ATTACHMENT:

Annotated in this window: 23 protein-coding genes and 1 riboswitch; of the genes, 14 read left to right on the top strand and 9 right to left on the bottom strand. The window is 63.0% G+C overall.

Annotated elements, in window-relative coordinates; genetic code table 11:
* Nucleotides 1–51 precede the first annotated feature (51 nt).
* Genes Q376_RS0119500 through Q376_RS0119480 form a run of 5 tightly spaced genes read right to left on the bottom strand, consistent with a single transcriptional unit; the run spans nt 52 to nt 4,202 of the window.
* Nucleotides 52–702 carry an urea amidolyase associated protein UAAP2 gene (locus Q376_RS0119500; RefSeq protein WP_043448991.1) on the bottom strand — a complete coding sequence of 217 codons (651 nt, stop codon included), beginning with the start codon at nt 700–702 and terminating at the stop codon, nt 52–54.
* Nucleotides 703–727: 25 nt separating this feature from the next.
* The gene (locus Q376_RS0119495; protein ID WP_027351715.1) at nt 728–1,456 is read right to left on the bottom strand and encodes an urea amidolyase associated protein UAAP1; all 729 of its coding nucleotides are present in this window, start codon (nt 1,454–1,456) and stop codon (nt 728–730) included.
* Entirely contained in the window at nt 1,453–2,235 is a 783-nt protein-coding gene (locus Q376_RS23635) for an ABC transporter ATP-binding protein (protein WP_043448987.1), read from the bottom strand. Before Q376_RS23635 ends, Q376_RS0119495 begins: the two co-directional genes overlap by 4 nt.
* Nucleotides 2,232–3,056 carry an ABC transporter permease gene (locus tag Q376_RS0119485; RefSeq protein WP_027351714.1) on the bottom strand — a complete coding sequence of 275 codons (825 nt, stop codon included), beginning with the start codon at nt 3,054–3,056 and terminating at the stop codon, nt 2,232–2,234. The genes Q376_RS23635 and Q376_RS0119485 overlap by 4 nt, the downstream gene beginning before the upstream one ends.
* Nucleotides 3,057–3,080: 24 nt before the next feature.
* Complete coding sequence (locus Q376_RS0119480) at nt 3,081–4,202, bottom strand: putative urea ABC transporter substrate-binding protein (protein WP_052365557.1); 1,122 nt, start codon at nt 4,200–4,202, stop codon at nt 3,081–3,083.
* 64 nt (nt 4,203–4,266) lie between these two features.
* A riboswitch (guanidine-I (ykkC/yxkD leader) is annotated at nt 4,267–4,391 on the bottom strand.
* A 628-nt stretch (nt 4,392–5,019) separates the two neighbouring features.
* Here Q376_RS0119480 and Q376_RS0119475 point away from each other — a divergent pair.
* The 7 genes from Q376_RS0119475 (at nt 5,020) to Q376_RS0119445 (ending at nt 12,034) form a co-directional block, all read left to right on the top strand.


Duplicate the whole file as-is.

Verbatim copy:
Annotated in this window: 23 protein-coding genes and 1 riboswitch; of the genes, 14 read left to right on the top strand and 9 right to left on the bottom strand. The window is 63.0% G+C overall.

Annotated elements, in window-relative coordinates; genetic code table 11:
* Nucleotides 1–51 precede the first annotated feature (51 nt).
* Genes Q376_RS0119500 through Q376_RS0119480 form a run of 5 tightly spaced genes read right to left on the bottom strand, consistent with a single transcriptional unit; the run spans nt 52 to nt 4,202 of the window.
* Nucleotides 52–702 carry an urea amidolyase associated protein UAAP2 gene (locus Q376_RS0119500; RefSeq protein WP_043448991.1) on the bottom strand — a complete coding sequence of 217 codons (651 nt, stop codon included), beginning with the start codon at nt 700–702 and terminating at the stop codon, nt 52–54.
* Nucleotides 703–727: 25 nt separating this feature from the next.
* The gene (locus Q376_RS0119495; protein ID WP_027351715.1) at nt 728–1,456 is read right to left on the bottom strand and encodes an urea amidolyase associated protein UAAP1; all 729 of its coding nucleotides are present in this window, start codon (nt 1,454–1,456) and stop codon (nt 728–730) included.
* Entirely contained in the window at nt 1,453–2,235 is a 783-nt protein-coding gene (locus Q376_RS23635) for an ABC transporter ATP-binding protein (protein WP_043448987.1), read from the bottom strand. Before Q376_RS23635 ends, Q376_RS0119495 begins: the two co-directional genes overlap by 4 nt.
* Nucleotides 2,232–3,056 carry an ABC transporter permease gene (locus tag Q376_RS0119485; RefSeq protein WP_027351714.1) on the bottom strand — a complete coding sequence of 275 codons (825 nt, stop codon included), beginning with the start codon at nt 3,054–3,056 and terminating at the stop codon, nt 2,232–2,234. The genes Q376_RS23635 and Q376_RS0119485 overlap by 4 nt, the downstream gene beginning before the upstream one ends.
* Nucleotides 3,057–3,080: 24 nt before the next feature.
* Complete coding sequence (locus Q376_RS0119480) at nt 3,081–4,202, bottom strand: putative urea ABC transporter substrate-binding protein (protein WP_052365557.1); 1,122 nt, start codon at nt 4,200–4,202, stop codon at nt 3,081–3,083.
* 64 nt (nt 4,203–4,266) lie between these two features.
* A riboswitch (guanidine-I (ykkC/yxkD leader) is annotated at nt 4,267–4,391 on the bottom strand.
* A 628-nt stretch (nt 4,392–5,019) separates the two neighbouring features.
* Here Q376_RS0119480 and Q376_RS0119475 point away from each other — a divergent pair.
* The 7 genes from Q376_RS0119475 (at nt 5,020) to Q376_RS0119445 (ending at nt 12,034) form a co-directional block, all read left to right on the top strand.